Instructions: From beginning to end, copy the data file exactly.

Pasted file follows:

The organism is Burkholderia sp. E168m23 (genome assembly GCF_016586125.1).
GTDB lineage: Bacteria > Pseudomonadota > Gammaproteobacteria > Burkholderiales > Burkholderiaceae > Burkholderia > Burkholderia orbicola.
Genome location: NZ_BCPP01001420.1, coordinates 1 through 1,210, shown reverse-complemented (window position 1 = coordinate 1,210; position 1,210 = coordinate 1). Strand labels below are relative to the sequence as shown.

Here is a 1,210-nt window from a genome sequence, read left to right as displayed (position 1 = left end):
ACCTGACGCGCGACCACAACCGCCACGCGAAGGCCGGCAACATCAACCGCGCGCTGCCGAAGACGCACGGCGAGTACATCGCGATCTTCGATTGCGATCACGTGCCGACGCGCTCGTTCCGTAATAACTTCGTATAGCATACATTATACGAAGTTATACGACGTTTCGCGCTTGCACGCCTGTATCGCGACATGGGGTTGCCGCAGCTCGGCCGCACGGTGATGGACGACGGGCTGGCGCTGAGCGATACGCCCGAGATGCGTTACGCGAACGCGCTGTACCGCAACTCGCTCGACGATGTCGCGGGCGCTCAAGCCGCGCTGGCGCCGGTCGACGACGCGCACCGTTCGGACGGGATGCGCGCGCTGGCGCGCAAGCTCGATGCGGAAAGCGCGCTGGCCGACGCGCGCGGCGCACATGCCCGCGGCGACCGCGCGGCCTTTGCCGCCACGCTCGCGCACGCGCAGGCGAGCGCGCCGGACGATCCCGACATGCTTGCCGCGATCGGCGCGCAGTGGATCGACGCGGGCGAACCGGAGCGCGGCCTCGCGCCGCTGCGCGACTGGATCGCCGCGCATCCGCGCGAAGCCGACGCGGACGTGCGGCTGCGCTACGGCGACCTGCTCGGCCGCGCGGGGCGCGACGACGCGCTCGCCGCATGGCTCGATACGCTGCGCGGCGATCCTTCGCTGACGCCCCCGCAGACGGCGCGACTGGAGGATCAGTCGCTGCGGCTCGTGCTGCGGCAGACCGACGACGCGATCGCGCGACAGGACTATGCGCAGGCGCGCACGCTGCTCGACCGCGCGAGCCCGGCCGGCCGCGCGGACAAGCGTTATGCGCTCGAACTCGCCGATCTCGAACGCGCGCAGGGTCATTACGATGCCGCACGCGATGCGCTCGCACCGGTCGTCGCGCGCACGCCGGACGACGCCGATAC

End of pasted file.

The organism is Burkholderia sp. E168m23 (genome assembly GCF_016586125.1).
GTDB lineage: Bacteria > Pseudomonadota > Gammaproteobacteria > Burkholderiales > Burkholderiaceae > Burkholderia > Burkholderia orbicola.
Genome location: NZ_BCPP01001420.1, coordinates 1 through 1,210, shown reverse-complemented (window position 1 = coordinate 1,210; position 1,210 = coordinate 1). Strand labels below are relative to the sequence as shown.

Here is a 1,210-nt window from a genome sequence, read left to right as displayed (position 1 = left end):
ACCTGACGCGCGACCACAACCGCCACGCGAAGGCCGGCAACATCAACCGCGCGCTGCCGAAGACGCACGGCGAGTACATCGCGATCTTCGATTGCGATCACGTGCCGACGCGCTCGTTCCGTAATAACTTCGTATAGCATACATTATACGAAGTTATACGACGTTTCGCGCTTGCACGCCTGTATCGCGACATGGGGTTGCCGCAGCTCGGCCGCACGGTGATGGACGACGGGCTGGCGCTGAGCGATACGCCCGAGATGCGTTACGCGAACGCGCTGTACCGCAACTCGCTCGACGATGTCGCGGGCGCTCAAGCCGCGCTGGCGCCGGTCGACGACGCGCACCGTTCGGACGGGATGCGCGCGCTGGCGCGCAAGCTCGATGCGGAAAGCGCGCTGGCCGACGCGCGCGGCGCACATGCCCGCGGCGACCGCGCGGCCTTTGCCGCCACGCTCGCGCACGCGCAGGCGAGCGCGCCGGACGATCCCGACATGCTTGCCGCGATCGGCGCGCAGTGGATCGACGCGGGCGAACCGGAGCGCGGCCTCGCGCCGCTGCGCGACTGGATCGCCGCGCATCCGCGCGAAGCCGACGCGGACGTGCGGCTGCGCTACGGCGACCTGCTCGGCCGCGCGGGGCGCGACGACGCGCTCGCCGCATGGCTCGATACGCTGCGCGGCGATCCTTCGCTGACGCCCCCGCAGACGGCGCGACTGGAGGATCAGTCGCTGCGGCTCGTGCTGCGGCAGACCGACGACGCGATCGCGCGACAGGACTATGCGCAGGCGCGCACGCTGCTCGACCGCGCGAGCCCGGCCGGCCGCGCGGACAAGCGTTATGCGCTCGAACTCGCCGATCTCGAACGCGCGCAGGGTCATTACGATGCCGCACGCGATGCGCTCGCACCGGTCGTCGCGCGCACGCCGGACGACGCCGATAC